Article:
Lifting of emissions rule could lead to local gas pump savings

Local drivers could see cheaper prices this summer as the EPA lifts some emissions regulations on the summer-blend fuel formula. STAFF

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Local drivers could see cheaper prices this summer as the EPA lifts some emissions regulations on the summer-blend fuel formula. STAFF

Local projects to reduce harmful emissions have been so successful the EPA is lifting costly fuel requirements in the Cincinnati and Dayton areas.

The move could mean cost savings for drivers when gas stations make the switch to the summer-blend formula in May or June.

Since 2007, nine Ohio counties — Clark, Greene, Miami, Montgomery, Butler, Hamilton, Warren, Clermont and Clinton — have been under Low Reid Vapor Pressure fuel requirements.

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It means the summer-blend formula sold at gas stations must meet a certain emissions threshold. The lower the RVP of gas, the less it evaporates, contributing to air pollution.

“The blend of RVP fuel that had been required in southwest Ohio was a specialized blend with an even lower evaporation point than the typical summer blend,” said Dina Pierce, spokeswoman for the Ohio EPA Southwest District.

Gas stations will still switch to a summer blend this spring, but it will be similar to the blend sold in other parts of the state.

The previous requirement meant gas prices in the Cincinnati and Dayton areas were higher than other Ohio cities during the summer-blend months.

In 2016, gas in the Cincinnati area was 13.8 cents more per gallon on average than in Columbus, and 15.9 cents more than Cleveland. Dayton’s gas was 12.2 cents higher than in Columbus and 14.3 cents higher than Cleveland, according to the Ohio EPA.

“There will be savings,” Pierce said, but it’s unknown how much prices in Dayton and Cincinnati will come down. “Fuel prices are dictated by the market and can vary season to season and year to year even without the low RVP requirement,” she said.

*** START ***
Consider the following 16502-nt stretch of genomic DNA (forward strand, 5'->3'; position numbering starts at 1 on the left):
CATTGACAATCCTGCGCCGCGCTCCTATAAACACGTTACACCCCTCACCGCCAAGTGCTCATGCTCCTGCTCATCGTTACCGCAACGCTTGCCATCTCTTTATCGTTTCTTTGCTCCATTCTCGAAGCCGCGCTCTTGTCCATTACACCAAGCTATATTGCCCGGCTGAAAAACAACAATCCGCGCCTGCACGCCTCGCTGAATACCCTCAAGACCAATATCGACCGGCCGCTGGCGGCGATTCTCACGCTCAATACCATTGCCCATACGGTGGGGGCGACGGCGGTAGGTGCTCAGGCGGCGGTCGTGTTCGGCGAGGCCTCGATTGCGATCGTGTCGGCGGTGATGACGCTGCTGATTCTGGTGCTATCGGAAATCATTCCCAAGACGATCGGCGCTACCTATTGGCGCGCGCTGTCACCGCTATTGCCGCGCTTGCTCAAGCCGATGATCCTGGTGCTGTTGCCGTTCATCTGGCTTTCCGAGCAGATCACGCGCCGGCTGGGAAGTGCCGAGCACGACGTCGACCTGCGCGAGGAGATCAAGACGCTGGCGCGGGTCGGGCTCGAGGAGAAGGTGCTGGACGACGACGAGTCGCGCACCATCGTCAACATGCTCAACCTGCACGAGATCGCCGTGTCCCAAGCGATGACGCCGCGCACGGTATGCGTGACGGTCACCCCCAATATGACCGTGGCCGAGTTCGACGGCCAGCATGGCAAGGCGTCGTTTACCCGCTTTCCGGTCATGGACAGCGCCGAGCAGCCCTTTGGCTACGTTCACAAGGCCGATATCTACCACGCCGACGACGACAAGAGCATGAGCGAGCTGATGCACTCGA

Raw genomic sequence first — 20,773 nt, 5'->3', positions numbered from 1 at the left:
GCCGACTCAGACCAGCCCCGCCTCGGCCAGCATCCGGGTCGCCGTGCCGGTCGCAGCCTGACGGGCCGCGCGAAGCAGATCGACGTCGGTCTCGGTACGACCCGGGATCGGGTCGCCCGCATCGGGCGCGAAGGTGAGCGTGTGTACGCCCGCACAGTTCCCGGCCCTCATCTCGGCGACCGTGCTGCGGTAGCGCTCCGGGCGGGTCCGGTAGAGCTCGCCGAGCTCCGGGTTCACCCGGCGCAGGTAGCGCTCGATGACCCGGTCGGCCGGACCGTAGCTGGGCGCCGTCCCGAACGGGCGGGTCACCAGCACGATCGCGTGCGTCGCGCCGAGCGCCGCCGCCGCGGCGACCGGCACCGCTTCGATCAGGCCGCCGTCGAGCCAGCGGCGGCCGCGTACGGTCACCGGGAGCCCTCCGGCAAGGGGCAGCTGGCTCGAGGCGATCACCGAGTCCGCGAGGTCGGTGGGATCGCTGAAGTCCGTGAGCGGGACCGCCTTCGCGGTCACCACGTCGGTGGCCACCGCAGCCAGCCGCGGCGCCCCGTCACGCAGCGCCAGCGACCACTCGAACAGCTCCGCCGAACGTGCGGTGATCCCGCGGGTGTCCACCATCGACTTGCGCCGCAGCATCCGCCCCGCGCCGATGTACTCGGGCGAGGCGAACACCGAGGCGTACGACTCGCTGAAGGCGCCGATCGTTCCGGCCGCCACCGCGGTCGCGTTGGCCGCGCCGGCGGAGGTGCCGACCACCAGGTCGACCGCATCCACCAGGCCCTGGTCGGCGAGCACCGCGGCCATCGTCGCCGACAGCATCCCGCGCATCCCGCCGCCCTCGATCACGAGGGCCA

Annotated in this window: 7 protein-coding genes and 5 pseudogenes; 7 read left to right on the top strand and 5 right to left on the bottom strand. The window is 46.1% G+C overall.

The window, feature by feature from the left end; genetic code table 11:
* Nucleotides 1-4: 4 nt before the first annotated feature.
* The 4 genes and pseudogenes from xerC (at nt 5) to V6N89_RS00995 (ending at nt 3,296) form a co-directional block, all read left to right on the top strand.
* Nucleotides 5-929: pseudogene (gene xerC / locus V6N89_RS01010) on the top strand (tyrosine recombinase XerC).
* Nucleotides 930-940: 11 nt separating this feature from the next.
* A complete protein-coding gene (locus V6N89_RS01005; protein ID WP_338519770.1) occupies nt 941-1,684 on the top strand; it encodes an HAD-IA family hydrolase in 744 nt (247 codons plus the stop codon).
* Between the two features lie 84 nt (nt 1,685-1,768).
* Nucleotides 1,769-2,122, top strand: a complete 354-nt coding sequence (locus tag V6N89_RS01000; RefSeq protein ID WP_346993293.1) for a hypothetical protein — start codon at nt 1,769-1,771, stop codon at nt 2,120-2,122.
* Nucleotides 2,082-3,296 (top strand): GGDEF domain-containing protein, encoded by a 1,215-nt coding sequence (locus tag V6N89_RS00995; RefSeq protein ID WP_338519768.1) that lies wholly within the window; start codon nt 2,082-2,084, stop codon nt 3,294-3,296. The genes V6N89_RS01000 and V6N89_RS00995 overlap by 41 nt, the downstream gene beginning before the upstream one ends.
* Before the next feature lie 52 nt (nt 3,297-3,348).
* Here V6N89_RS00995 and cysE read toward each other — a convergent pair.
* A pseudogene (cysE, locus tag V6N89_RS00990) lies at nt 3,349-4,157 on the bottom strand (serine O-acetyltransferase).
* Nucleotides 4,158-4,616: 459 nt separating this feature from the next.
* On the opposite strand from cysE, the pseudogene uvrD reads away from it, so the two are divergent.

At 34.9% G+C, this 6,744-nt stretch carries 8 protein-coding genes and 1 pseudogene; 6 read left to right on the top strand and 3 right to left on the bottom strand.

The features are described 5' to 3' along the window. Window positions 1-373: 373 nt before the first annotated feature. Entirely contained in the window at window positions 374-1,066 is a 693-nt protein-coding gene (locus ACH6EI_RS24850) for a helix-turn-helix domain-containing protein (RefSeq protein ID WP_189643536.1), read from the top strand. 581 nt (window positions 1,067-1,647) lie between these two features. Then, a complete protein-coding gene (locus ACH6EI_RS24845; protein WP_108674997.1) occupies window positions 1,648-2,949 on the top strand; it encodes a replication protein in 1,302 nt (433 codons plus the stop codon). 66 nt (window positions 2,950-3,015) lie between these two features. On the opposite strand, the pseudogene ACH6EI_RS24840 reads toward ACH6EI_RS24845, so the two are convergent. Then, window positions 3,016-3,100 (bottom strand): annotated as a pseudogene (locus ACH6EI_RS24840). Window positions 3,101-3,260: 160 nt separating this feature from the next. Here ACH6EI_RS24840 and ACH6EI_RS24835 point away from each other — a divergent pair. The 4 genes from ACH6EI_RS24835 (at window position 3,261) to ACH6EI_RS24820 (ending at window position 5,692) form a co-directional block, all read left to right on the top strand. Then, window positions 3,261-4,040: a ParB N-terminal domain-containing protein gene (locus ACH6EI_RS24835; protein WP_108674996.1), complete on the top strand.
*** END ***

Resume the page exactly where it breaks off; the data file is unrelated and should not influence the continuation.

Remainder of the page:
The extra low RVP requirement was one measure the southwest district put in place to replace the old E-check program a decade ago. But as some manufacturing facilities have closed in the region, and others have switched to cleaner energy sources, it was not longer necessary to keep that restriction to meet clean air standards, Pierce said.

The EPA credited emission reductions at Wright-Patterson Air Force Base and the MillerCoors facility in Trenton.

The base converted its two heating plants from coal to natural gas in 2015 and 2016, reducing harmful emissions to come into compliance with EPA regulations.

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“The base did a study to figure out the most cost-effective means of meeting (new EPA) regulations. As a result of a life-cycle cost analysis, the project to convert to natural gas was started,” said Jesse Poorman, utilities asset manager and mechanical operations engineer at the base in a release about the project last year.

The coal-fired plants that heated the base had been built in 1946 and in the mid-1970s. The base estimated cost savings of $2.3 million a year from no longer maintaining conveyor equipment or bag houses, which collected coal dust.

The MillerCoors plant similarly switched from coal/gas boilers to natural gas boilers in 2016.

The EPA could reimpose low RVP or other emissions requirements if federal ozone standards change, Pierce said.

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